Economic activity in the manufacturing sector expanded in July, and the overall economy grew for the 98th consecutive month, say the nation’s supply executives in the latest Manufacturing ISM Report On Business.
Manufacturing expanded in July as the PMI registered 56.3 percent, a decrease of 1.5 percentage points from the June reading of 57.8 percent. This indicates growth in manufacturing for the 11th consecutive month and is the fourth highest reading in the last 12 months. A reading above 50 percent indicates that the manufacturing economy is generally expanding; below 50 percent indicates that it is generally contracting.
Timothy R. Fiore, CPSM, C.P.M., Chair of the Institute for Supply Management (ISM) Manufacturing Business Survey Committee states, "The past relationship between the PMI and the overall economy indicates that the average PMI for January through July (56.4 percent) corresponds to a 4.1 percent increase in real gross domestic product (GDP) on an annualized basis. In addition, if the PMI for July (56.3 percent) is annualized, it corresponds to a 4.1 percent increase in real GDP annually.”
A PMI above 43.3 percent, over a period of time, generally indicates an expansion of the overall economy. Therefore, the July PMI indicates growth for the 98th consecutive month in the overall economy and the 11th straight month of growth in the manufacturing sector.
Orders, Production and Inventory
ISM’s New Orders Index registered 60.4 percent in July, which is a decrease of 3.1 percentage points when compared to the 63.5 percent reported for June, indicating growth in new orders for the 11th consecutive month.
“Order placements remained strong across most industry sectors in spite of seasonality factors including changes in demand and vacation periods,” says Fiore. A New Orders Index above 52.3 percent, over time, is generally consistent with an increase in the Census Bureau’s series on manufacturing orders (in constant 2000 dollars).
ISM’s Production Index registered 60.6 percent in July, which is a decrease of 1.8 percentage points when compared to the 62.4 percent reported for June, indicating growth in production for the 11th consecutive month.
“Production remains at strong growth levels in most industries in spite of supplier delivery constraints and the continued need for additional labor,” adds Fiore. An index above 51.4 percent, over time, is generally consistent with an increase in the Federal Reserve Board’s Industrial Production figures.
The Inventories Index registered 50 percent in July, which is an increase of 1 percentage point when compared to the 49 percent reported for June, indicating raw materials inventories saw no change in July compared to June. An Inventories Index greater than 42.9 percent, over time, is generally consistent with expansion in the Bureau of Economic Analysis (BEA) figures on overall manufacturing inventories (in chained 2000 dollars).
ISM’s Backlog of Orders Index registered 55 percent in July, a decrease of 2 percentage points from the 57 percent reported for June, indicating growth in order backlogs for the sixth consecutive month. Of the 88 percent of respondents who reported their backlog of orders, 25 percent reported greater backlogs, 15 percent reported smaller backlogs, and 60 percent reported no change from June.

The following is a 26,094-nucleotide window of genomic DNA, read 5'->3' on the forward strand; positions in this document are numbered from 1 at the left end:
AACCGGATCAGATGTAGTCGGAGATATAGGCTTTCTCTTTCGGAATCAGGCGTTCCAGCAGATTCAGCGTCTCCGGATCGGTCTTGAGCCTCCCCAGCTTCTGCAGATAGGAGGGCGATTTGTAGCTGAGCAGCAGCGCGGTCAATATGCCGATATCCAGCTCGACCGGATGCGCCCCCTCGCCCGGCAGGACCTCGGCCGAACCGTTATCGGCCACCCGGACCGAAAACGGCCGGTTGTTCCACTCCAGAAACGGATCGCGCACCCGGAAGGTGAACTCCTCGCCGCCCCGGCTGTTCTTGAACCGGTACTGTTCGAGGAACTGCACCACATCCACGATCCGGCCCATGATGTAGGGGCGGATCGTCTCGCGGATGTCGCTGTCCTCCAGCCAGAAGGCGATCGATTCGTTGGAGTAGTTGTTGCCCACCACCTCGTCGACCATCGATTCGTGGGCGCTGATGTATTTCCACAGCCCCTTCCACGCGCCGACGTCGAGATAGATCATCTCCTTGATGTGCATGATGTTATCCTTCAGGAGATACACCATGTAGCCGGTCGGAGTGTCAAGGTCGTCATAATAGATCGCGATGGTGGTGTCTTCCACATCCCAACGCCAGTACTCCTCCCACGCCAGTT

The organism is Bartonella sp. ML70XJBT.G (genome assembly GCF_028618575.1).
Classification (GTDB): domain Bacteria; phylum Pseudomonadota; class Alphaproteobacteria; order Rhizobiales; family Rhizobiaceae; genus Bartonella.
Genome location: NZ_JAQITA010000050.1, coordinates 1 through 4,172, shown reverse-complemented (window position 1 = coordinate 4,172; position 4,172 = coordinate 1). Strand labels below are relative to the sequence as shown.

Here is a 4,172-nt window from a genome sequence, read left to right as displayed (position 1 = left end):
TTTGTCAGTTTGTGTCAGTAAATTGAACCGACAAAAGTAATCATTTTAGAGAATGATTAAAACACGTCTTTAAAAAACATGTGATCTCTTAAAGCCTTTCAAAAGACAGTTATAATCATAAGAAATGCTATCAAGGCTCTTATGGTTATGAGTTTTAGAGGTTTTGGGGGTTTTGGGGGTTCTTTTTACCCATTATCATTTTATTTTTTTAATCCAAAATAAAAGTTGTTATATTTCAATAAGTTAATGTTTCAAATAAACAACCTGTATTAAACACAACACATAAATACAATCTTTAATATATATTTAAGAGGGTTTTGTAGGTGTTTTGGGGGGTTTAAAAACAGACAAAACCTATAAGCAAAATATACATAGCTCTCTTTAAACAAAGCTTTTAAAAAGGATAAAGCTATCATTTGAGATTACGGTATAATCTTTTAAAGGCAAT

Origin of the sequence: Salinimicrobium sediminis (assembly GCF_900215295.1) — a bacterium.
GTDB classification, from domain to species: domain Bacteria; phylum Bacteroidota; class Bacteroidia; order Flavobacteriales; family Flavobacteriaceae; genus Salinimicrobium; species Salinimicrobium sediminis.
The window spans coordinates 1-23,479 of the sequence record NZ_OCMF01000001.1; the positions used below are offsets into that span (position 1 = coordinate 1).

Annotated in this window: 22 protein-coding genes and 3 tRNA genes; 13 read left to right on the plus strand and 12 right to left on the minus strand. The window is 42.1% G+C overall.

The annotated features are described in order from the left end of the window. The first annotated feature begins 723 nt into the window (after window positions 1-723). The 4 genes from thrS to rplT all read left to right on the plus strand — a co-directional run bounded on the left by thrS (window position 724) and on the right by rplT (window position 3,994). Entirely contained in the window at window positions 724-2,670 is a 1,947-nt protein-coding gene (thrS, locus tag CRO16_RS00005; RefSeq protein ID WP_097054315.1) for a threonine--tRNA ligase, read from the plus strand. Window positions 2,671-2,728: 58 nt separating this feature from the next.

Exports, Imports and Prices
ISM’s New Export Orders Index registered 57.5 percent in July, a decrease of 2 percentage points when compared to the 59.5 percent reported for June, indicating growth in new export orders for the 17th consecutive month.
“Exports continue at a strong pace, with only one industry noting a decrease in export orders,” explains Fiore.
ISM’s Imports Index registered 56 percent in July, an increase of 2 percentage points when compared to the 54 percent reported for June, indicating that imports are growing in July for the sixth consecutive month.
The ISM Prices Index registered 62 percent in July, an increase of 7 percentage points when compared to the June reading of 55 percent, indicating an increase in raw materials prices for the 17th consecutive month. In July, 33 percent of respondents reported paying higher prices, 9 percent reported paying lower prices, and 58 percent of supply executives reported paying the same prices as in June.
“The Business Survey Committee noted price increases in many areas, including metals (steel, aluminum, non-ferrous metals, precious metals); food products, including corn and wheat; electronic components; lumber and wood products; and chemicals, including several types of plastic resins,” comments Fiore
A Prices Index above 52.4 percent, over time, is generally consistent with an increase in the Bureau of Labor Statistics (BLS) Producer Price Index for Intermediate Materials.
ISM’s Employment Index registered 55.2 percent in July, a decrease of 2 percentage points when compared to the June reading of 57.2 percent. This indicates growth in employment in July for the 10th consecutive month. Employment levels have been expanding since October 2016.
The monthly Manufacturing ISM Report on Business is based on the survey results of approximately 350 professionals across 18 different industry sectors. The report is released on the first business day of each month and features the PMI Index as its key measure. For more information on the Institute for Supply Management, visit www.ism.ws.